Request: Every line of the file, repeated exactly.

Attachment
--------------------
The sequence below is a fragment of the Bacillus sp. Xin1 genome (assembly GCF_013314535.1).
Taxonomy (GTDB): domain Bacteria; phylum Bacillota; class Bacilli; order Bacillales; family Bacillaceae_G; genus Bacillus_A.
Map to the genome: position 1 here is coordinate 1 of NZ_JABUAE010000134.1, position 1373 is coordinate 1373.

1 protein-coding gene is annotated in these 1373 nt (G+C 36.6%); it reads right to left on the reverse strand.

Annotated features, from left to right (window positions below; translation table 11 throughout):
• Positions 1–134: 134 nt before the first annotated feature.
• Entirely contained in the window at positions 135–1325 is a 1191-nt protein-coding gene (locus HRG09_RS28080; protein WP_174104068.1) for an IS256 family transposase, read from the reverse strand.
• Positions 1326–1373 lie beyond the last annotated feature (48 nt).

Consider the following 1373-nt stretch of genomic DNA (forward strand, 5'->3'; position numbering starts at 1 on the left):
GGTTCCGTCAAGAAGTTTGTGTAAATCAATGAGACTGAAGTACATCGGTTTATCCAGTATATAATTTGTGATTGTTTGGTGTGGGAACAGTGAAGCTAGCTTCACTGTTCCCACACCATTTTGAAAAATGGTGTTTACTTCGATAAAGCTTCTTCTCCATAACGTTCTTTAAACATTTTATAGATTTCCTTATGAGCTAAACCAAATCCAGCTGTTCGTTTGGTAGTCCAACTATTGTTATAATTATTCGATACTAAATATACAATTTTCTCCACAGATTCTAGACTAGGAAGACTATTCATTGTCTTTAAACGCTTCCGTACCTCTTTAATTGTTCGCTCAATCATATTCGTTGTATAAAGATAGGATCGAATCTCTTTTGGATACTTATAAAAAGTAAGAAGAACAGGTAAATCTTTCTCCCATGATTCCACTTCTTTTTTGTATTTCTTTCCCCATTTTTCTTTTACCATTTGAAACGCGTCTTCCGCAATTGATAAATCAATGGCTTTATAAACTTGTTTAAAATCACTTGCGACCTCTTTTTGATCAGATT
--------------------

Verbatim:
The sequence below is a fragment of the Bacillus sp. Xin1 genome (assembly GCF_013314535.1).
Taxonomy (GTDB): domain Bacteria; phylum Bacillota; class Bacilli; order Bacillales; family Bacillaceae_G; genus Bacillus_A.
Map to the genome: position 1 here is coordinate 1 of NZ_JABUAE010000134.1, position 1373 is coordinate 1373.

1 protein-coding gene is annotated in these 1373 nt (G+C 36.6%); it reads right to left on the reverse strand.

Annotated features, from left to right (window positions below; translation table 11 throughout):
• Positions 1–134: 134 nt before the first annotated feature.
• Entirely contained in the window at positions 135–1325 is a 1191-nt protein-coding gene (locus HRG09_RS28080; protein WP_174104068.1) for an IS256 family transposase, read from the reverse strand.
• Positions 1326–1373 lie beyond the last annotated feature (48 nt).

Consider the following 1373-nt stretch of genomic DNA (forward strand, 5'->3'; position numbering starts at 1 on the left):
GGTTCCGTCAAGAAGTTTGTGTAAATCAATGAGACTGAAGTACATCGGTTTATCCAGTATATAATTTGTGATTGTTTGGTGTGGGAACAGTGAAGCTAGCTTCACTGTTCCCACACCATTTTGAAAAATGGTGTTTACTTCGATAAAGCTTCTTCTCCATAACGTTCTTTAAACATTTTATAGATTTCCTTATGAGCTAAACCAAATCCAGCTGTTCGTTTGGTAGTCCAACTATTGTTATAATTATTCGATACTAAATATACAATTTTCTCCACAGATTCTAGACTAGGAAGACTATTCATTGTCTTTAAACGCTTCCGTACCTCTTTAATTGTTCGCTCAATCATATTCGTTGTATAAAGATAGGATCGAATCTCTTTTGGATACTTATAAAAAGTAAGAAGAACAGGTAAATCTTTCTCCCATGATTCCACTTCTTTTTTGTATTTCTTTCCCCATTTTTCTTTTACCATTTGAAACGCGTCTTCCGCAATTGATAAATCAATGGCTTTATAAACTTGTTTAAAATCACTTGCGACCTCTTTTTGATCAGATT